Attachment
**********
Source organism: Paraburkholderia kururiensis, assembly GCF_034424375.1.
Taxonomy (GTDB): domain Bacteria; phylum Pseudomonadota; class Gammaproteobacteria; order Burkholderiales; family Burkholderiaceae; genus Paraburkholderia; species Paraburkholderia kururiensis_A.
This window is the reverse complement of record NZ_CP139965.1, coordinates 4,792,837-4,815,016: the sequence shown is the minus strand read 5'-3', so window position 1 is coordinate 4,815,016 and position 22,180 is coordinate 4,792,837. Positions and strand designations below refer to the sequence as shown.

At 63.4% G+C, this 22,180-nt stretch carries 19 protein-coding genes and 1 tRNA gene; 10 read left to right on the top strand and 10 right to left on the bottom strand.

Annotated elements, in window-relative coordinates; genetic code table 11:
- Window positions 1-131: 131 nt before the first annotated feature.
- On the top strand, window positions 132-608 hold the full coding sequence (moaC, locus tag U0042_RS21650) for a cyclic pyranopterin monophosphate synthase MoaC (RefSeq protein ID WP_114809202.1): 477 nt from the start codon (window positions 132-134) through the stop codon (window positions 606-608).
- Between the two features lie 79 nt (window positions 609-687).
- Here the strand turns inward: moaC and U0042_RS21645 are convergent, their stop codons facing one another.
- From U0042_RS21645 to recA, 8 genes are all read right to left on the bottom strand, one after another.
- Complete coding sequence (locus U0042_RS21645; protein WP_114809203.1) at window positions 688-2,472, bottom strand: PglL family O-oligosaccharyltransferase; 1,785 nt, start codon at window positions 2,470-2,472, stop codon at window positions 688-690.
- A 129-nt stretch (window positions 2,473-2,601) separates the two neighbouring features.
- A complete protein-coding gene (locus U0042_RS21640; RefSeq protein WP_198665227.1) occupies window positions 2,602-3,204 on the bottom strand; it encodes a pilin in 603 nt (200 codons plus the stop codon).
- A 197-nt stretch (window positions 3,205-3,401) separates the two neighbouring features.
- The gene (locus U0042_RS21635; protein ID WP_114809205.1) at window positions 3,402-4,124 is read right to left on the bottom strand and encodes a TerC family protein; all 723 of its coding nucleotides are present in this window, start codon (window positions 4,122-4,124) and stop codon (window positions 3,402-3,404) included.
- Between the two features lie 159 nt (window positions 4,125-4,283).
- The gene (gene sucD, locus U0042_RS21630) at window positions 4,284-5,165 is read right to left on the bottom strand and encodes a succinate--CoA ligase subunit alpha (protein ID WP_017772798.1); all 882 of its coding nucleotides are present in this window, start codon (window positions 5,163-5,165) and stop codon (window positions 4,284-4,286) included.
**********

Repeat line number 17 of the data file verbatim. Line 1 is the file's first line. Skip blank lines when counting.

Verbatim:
- The gene (gene sucD, locus U0042_RS21630) at window positions 4,284-5,165 is read right to left on the bottom strand and encodes a succinate--CoA ligase subunit alpha (protein ID WP_017772798.1); all 882 of its coding nucleotides are present in this window, start codon (window positions 5,163-5,165) and stop codon (window positions 4,284-4,286) included.